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Administrative data

Key value for chemical safety assessment

Effects on fertility

Description of key information

In a screening study for reproductive / developmental toxicity (Matsumoto et al., 2013) according to OECD TG 421, DPPD was applied to rats at 8, 50 and 300 mg/kg bw/d by gavage. Gestation times were significantly elongated in females in the 50 and 300 mg/kg group. From gestation day 22 onwards, severe clinical signs (pale skin, piloerection, hypothermia), mortality, dystocia were observed in females in the 300 mg/kg group. Two females from that group were sacrificed on day 23 of pregnancy, and the following gross pathological findings were observed in these animals: haemorrhage in the lumen of the uterus, incomplete retention and red colour in the lung, and dark red medulla and hardness on the kidney in both animals; hydrothorax in the thoracic cavity, attachment of red content in mucosa of the glandular stomach and recessed area, or red spots in the duodenum in either animal.

The NOAEL with regard to maternal toxicity was 50 mg/kg in this study (based on mortality and clinical signs in the highest dose group), and the NOAEL with regard to reproductive toxicity was 8 mg/kg (elongated gestation lengths at higher doses).

The observed maternal toxicity can be attributed to the significant fertility effect in females, namely prolonged gestation periods. Mechanistic data (see "mode of action analysis / human relevance framework") strongly indicate that DPPD impairs the onset of parturition by interfering with prostaglandins that are critical in this process. As a consequence of a delayed onset of parturition, severe maternal toxicity including mortality can be observed at the end of the gestation period. The association of maternal toxicity with the process of parturition is supported by the observation that no significant effects were found in the 28 -day study by Matsumoto et al. up to the limit dose of 1000 mg/kg. It is further corroborated by the fact that no clinical signs whatsoever were observed in pregnant females until day 22, when the animals should normally start to give birth.

In an older one-generation study submitted to US EPA (OTS0556010, 1993), rats were treated with 300 or 1000 ppm DPPD in feed. Maternal mortality, histopathological changes of the urinary and hepatobiliary tract, decreased numbers of live births and prolonged gestation periods were reported. The LOAEL in this study is 300 ppm for maternal toxicity, reproductive performance and developmental effects. However, the reliability of the study is questionable as it was performed pre-GLP, no guideline was followed, and pregnancies was determined based on the weight of rats. Also, different numbers of pregnant females were used in the different groups. The study was evaluated as a supporting study only.

Effects on developmental toxicity

Description of key information

In the screening study for reproductive / developmental toxicity by Matsumoto et al. (2013), several offspring parameters were dose-dependently decreased, reaching an adverse level in the 300 mg/kg group: no. of pups born, delivery index, no. of live pups, birth index and live birth index. None of these changes was statistically significant.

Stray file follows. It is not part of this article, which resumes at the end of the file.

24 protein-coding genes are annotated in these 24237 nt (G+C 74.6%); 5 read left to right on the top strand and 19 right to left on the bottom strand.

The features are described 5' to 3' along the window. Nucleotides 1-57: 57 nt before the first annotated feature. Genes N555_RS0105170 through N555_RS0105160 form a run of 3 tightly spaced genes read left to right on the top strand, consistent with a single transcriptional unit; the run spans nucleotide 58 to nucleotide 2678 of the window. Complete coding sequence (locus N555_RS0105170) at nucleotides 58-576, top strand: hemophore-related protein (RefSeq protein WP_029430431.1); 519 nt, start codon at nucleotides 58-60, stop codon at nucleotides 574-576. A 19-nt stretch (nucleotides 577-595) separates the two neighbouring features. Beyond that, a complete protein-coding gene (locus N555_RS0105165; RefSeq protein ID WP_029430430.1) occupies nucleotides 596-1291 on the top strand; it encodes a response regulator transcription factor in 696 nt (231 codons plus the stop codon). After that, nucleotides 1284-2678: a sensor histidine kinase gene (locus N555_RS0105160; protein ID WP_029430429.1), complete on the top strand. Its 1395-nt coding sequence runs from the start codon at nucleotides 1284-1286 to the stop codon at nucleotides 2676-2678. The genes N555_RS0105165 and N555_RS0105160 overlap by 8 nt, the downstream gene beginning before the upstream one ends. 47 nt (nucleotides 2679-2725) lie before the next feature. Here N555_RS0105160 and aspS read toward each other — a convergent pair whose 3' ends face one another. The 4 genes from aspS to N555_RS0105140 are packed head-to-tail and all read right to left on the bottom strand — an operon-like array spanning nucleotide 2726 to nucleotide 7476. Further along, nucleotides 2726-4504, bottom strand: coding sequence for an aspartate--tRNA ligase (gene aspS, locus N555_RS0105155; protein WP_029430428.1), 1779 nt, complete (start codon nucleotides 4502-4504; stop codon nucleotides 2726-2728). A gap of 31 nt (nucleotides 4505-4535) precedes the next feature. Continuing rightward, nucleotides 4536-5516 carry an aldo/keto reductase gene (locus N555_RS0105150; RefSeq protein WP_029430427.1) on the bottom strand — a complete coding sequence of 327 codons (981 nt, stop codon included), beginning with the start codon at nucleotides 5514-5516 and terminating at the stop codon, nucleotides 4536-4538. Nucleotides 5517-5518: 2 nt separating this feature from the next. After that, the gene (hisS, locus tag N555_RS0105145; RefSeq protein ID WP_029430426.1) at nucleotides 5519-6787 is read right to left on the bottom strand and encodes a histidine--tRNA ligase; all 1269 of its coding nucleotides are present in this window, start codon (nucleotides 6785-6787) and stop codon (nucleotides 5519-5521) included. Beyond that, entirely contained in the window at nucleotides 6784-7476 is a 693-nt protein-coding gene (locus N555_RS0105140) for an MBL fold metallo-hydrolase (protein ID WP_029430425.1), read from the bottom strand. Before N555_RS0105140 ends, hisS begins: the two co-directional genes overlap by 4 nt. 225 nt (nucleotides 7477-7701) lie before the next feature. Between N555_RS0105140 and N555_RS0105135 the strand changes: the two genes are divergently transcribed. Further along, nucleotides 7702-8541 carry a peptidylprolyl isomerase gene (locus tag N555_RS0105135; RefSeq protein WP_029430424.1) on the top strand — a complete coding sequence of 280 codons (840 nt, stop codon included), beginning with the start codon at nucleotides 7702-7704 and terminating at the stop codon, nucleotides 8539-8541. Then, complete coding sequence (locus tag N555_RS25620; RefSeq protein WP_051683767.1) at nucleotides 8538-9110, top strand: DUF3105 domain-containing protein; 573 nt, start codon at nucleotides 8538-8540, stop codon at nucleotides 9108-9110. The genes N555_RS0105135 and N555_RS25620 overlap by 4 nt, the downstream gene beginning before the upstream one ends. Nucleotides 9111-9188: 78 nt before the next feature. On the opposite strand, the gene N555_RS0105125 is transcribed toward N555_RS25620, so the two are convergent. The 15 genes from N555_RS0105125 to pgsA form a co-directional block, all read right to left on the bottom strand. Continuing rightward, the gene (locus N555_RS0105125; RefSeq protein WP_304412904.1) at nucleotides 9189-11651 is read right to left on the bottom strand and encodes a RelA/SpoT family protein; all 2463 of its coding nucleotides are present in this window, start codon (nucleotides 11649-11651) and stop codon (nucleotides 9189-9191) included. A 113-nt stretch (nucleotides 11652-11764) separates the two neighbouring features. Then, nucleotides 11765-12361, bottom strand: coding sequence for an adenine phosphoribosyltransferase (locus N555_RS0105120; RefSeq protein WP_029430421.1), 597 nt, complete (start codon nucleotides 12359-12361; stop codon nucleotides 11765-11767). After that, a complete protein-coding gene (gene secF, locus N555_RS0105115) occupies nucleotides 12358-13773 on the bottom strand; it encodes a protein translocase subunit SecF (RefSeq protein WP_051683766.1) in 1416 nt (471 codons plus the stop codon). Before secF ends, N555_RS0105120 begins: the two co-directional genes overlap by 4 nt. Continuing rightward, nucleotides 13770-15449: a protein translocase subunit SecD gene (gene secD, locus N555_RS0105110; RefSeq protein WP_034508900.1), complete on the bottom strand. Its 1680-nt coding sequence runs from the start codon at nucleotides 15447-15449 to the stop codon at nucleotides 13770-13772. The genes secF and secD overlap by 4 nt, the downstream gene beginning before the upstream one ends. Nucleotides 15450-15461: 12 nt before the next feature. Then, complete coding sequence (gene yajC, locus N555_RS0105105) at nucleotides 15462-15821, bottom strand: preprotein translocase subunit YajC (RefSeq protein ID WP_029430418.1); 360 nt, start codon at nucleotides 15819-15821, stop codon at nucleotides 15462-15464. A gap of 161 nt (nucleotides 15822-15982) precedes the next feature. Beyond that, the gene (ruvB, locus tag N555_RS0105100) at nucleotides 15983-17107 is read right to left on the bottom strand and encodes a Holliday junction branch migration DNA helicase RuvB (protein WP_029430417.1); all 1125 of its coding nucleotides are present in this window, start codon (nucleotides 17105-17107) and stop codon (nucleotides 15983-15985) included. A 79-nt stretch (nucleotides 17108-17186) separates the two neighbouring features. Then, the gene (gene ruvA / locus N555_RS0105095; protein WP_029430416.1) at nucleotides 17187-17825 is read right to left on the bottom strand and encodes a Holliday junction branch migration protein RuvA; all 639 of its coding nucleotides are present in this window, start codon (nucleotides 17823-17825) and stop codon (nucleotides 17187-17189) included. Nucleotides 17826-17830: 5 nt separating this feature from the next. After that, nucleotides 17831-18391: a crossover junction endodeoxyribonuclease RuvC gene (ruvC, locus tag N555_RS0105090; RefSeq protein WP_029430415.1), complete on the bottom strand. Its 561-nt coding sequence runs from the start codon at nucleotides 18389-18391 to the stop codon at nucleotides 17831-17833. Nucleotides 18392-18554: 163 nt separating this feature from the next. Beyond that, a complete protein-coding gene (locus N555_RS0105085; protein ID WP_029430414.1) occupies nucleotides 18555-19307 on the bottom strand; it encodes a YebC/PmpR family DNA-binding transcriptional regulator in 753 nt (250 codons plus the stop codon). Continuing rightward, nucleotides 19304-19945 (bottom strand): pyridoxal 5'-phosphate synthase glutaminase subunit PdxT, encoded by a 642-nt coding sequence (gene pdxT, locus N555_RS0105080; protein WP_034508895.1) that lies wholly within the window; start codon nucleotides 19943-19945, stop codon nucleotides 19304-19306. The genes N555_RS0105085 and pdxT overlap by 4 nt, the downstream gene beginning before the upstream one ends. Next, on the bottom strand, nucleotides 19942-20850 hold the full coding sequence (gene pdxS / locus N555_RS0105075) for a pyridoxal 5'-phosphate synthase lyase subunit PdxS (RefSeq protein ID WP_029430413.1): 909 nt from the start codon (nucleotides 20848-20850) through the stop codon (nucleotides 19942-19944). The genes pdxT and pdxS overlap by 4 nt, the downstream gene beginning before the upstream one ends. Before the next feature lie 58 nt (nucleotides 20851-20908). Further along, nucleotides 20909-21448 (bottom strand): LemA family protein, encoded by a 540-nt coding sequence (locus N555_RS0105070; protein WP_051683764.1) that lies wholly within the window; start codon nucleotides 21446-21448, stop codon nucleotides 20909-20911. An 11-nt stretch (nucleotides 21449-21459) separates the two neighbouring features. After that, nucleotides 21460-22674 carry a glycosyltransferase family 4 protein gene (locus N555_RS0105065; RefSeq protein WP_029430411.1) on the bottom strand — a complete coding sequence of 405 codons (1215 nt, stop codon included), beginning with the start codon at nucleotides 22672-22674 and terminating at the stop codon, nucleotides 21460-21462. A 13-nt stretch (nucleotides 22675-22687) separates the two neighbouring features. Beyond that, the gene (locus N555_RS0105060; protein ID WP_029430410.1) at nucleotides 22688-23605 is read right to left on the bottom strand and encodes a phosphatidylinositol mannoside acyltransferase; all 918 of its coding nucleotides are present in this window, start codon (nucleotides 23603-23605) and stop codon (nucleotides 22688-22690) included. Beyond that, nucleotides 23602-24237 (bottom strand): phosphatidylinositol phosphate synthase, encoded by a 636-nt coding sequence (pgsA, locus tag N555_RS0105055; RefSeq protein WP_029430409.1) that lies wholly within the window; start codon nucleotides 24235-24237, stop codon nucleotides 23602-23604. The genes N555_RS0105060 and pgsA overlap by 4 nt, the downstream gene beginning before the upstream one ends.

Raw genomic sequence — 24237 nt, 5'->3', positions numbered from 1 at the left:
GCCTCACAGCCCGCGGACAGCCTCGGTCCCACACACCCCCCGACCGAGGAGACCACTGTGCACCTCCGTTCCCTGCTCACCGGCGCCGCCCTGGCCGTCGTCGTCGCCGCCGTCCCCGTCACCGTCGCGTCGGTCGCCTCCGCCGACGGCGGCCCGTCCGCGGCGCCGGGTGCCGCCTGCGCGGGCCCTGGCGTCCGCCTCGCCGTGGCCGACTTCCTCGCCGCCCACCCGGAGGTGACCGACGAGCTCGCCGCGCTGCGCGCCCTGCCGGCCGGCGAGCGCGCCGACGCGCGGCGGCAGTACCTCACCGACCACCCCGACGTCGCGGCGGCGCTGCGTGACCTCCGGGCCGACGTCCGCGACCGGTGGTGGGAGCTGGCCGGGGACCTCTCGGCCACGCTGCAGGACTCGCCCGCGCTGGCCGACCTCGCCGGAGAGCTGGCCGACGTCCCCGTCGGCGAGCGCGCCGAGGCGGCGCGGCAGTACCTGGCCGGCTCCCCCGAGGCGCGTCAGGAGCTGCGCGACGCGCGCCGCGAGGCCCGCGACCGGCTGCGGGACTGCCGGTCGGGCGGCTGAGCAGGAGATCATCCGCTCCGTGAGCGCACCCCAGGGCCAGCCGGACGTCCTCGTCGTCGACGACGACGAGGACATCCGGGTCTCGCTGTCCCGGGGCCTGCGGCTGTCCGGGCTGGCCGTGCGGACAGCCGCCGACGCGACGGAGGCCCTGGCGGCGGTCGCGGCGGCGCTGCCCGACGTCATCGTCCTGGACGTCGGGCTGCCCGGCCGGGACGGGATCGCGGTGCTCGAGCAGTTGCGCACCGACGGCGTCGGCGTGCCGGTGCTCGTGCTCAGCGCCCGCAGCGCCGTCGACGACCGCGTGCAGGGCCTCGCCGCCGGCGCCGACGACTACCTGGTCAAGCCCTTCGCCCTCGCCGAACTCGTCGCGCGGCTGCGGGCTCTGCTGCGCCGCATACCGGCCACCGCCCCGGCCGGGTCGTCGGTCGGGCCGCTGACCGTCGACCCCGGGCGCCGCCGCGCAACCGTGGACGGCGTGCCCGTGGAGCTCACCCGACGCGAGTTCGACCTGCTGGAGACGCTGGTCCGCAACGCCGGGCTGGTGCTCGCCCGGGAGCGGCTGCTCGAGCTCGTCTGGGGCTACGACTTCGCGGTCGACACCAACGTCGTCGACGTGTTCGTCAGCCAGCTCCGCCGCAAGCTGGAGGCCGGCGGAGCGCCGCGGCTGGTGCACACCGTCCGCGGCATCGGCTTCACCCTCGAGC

The above-mentioned alterations in developmental parameters were not very strong and reached an adverse stage only at 300 mg/kg, where severe maternal toxicity including mortality was observed. The developmental effects are therefore considered to be associated with and secondary to these maternal effects. They are not considered to represent specific developmental toxicity.

Mode of Action Analysis / Human Relevance Framework

A mechanism of the prolonged gestation period caused by DPPD has been investigated in the literature:

Marois (Bull. Acad. Natl. Med;1982(3):581-95, 1998) found that a single application of PGF2α on the 21st day of gestation re-establishes the normal onset of parturition in rats that had previously been treated with DPPD from day 14 of gestation onwards. Fujita et al. (Experentia 38(12), 1472, 1982) found that DPPD inhibited the synthesis of PGE in rabbit kidney medulla slices. Yohko et al. (J. Pharm. Pharmacol, 1984, 36:195-197) showed that this inhibition could be reversed by addition of arachidonic acid.

These results indicate that prolongation of the gestation period of DPPD is mediated by an inhibition of PGF2α and/or PGE2.

PGF2α and PGE2 are known to be critical modulators of parturition in rats and mice by induction of luteolysis (PGF2α) and cervix ripening (PGE2), respectively, prior to birth. While the effects in mediated by PGE2 in this context are comparable in rats and humans, a significant interspecies difference exists regarding the influence of PGF2α: In humans and guinea pigs, luteolysis is not a key event to initiate parturition. Birth can begin without a prior decrease in progesterone levels. For mice and rats, this process is, however, critical (Welsh et al., J. Physiol. 569.3(2005) 903-912).

In conclusion, human relevance of this mode of action can thus not be excluded: The DPPD effects mediated by interference with PGE2 may in principle also be relevant to humans; however, interference with PGF2α represents a second crucial modulator in rats, which is irrelevant in humans. It is therefore likely that the rat represents a quantitative and qualitative worst case compared to humans.

Justification for classification or non-classification

Based on the findings from the screening study for reproductive / developmental toxicity by Matsumoto et al., 2013, according to OECD TG 421, a classification into Repr. Cat. 2 (H361f). Further information is expected from a proposed extended one-generation study.

Additional information